Ernie Els has made a significant impact on European Tour history already with his 22 tournament victories and his back to back successes in the Order of Merit in 2003 and 2004. But now the South African stands on the verge of equalling one of the Tour’s all time records as he heads into this week’s Commercialbank Qatar Masters.
For nearly a decade, the record of the most consecutive cuts on The European Tour has been held by the 2004 Ryder Cup Captain, Bernhard Langer, the German teeing up at the weekend in every tournament he played between the 1991 PGA Championship at Wentworth Club and the same tournament in 1996, a grand total of 69 events.
Now Els is set to move alongside Langer on that mark, the South African currently standing at 68 tournament cuts made in a row having begun his own particular run in the 2000 Johnnie Walker Classic at the Westin Resort, Ta Shee.
The omens for Els succeeding in his quest are good. Not only is he in good form, having claimed his 22nd European Tour International Schedule title before Christmas with victory in the dunhill championship and finishing second the following week in the South African Airways Open, he also comes to the spectacular Doha Golf Club as defending champion.
The three time Major winner was in superb form last year on Peter Harradine’s verdant oasis in the desert, recovering from an opening 73 to post three rounds in the 60s, his final round 65 good enough to pip third round leader Henrik Stenson by a solitary shot.
Indeed his final round 65 helped equal two records set by the 2004 champion Joakim Haeggman of Sweden, namely the lowest final round by a winner in the eight year history of the event and the largest final round comeback by a winner, namely five shots.
Of course, should Els make the cut and equal Langer’s record, he will be odds-on to set a new mark the following week in the Dubai Desert Classic at the Emirates Golf Club, another course with which he has a particular affinity having won the title three times – including last year – and where he still holds the course record thanks to the stunning 61 he posted in 1994, the year of his first victory.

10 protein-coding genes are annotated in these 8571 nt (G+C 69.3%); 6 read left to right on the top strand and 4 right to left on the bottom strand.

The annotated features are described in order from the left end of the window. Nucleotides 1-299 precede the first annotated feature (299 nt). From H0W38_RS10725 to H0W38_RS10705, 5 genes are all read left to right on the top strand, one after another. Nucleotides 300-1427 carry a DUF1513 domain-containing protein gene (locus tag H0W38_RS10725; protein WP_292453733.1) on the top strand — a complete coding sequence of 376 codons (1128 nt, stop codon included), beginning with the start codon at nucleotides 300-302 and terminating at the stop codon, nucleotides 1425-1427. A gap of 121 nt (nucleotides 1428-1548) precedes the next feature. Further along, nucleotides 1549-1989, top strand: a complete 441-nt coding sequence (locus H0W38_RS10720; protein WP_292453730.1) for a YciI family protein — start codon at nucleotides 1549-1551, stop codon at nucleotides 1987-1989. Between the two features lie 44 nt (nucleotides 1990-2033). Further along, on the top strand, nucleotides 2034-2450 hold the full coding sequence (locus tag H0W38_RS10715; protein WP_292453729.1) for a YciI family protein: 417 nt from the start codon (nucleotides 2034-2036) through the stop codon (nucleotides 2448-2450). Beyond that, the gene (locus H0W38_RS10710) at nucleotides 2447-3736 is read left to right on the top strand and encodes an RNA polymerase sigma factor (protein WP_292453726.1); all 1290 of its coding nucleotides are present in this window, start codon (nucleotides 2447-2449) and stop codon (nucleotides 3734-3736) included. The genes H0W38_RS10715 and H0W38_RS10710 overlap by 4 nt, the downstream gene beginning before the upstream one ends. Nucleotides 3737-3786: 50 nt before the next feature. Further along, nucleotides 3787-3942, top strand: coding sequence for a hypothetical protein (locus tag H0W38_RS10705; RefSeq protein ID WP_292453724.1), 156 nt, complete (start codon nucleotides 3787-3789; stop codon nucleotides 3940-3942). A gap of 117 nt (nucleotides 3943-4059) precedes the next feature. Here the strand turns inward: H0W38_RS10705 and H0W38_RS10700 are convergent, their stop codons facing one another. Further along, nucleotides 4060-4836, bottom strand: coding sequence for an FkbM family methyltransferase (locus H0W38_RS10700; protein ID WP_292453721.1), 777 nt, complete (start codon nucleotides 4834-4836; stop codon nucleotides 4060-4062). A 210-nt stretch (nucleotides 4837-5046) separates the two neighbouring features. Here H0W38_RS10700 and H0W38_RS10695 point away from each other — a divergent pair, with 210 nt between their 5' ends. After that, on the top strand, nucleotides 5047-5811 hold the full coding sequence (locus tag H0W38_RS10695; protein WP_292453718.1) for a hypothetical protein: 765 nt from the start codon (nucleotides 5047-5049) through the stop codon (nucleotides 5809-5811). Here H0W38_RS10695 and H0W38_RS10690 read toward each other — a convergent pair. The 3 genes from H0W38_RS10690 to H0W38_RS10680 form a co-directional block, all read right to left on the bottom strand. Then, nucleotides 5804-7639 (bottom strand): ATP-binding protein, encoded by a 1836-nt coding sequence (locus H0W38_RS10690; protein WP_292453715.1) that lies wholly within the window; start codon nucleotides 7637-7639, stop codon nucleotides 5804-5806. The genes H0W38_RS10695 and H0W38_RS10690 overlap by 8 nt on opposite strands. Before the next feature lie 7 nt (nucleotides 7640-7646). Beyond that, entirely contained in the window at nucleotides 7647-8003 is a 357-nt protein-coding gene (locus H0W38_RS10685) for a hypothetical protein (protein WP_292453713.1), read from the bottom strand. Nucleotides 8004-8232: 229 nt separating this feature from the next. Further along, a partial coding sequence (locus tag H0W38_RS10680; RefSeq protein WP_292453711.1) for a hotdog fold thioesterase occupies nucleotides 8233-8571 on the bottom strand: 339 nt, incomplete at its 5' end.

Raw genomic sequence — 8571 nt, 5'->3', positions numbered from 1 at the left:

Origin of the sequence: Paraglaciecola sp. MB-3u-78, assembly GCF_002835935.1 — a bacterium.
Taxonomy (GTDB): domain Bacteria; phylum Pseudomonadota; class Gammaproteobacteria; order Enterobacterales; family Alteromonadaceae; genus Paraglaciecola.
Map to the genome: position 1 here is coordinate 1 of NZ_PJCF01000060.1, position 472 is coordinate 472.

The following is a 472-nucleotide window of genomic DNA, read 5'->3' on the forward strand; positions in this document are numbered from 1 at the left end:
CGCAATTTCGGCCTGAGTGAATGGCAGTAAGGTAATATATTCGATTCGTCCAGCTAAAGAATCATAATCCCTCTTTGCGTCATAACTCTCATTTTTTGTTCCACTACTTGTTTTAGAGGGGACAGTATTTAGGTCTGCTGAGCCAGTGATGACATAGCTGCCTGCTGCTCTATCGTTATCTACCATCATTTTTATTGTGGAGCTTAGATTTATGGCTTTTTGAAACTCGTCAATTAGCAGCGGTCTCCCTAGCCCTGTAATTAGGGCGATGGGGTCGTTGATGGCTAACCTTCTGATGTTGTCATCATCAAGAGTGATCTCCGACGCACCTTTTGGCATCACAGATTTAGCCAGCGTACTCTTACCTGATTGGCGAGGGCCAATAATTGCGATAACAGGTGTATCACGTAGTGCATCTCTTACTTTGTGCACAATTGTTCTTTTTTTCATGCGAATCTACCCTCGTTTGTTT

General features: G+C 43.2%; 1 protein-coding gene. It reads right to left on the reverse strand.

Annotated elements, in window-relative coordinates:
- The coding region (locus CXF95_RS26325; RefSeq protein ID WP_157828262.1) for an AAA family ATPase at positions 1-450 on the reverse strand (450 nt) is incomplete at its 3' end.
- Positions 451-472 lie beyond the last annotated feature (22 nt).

But Els will have thoughts only for The Commercialbank Qatar Masters and Doha Golf Club this week and, although he might be confident of making the cut, he will face a stiffer task in picking up the lion’s share of the US$ 2 million prize fund as a quality field has assembled in the desert for the co-sanctioned event with the Asian Tour.
Main challenger in the bookmaker’s eyes will be World Number Two Vijay Singh, who warmed up for his first visit to Qatar with a share of eighth place in last week’s inaugural Abu Dhabi Golf Championship at the Abu Dhabi Golf Club.
But also worth consideration will be three of the stellar names from the stable of promoters International Sports Management, Darren Clarke, Paul McGinley and Lee Westwood, who will all be making their first appearances in a stroke play event in the 2006 calendar year.
Both Westwood and McGinley – the winner of the season ending 2005 Volvo Masters at Club de Golf Valderrama – played in the inaugural HSBC Champions tournament in Shanghai last November, the first event of the 2006 European Tour season, while McGinley was part of the winning European Team against Asia in the inaugural Royal Trophy in Bangkok a little over two weeks ago.
However it will represent Clarke’s first outing of the 2006 season, the Northern Irishman’s schedule, understandably, governed by the progress of his wife Heather as she continues to battle illness.
While The Commercialbank Qatar Masters is memorable for a number of reasons, it is also in The European Tour record books as the tournament where the fewest number of shots came between the halfway leaders and the cut mark.
That occurred in 2004 where only five shots separated the five joint leaders on six under par 138 and the mark where the cut fell on one under par 143, seeing a total of 84 players in action over the weekend.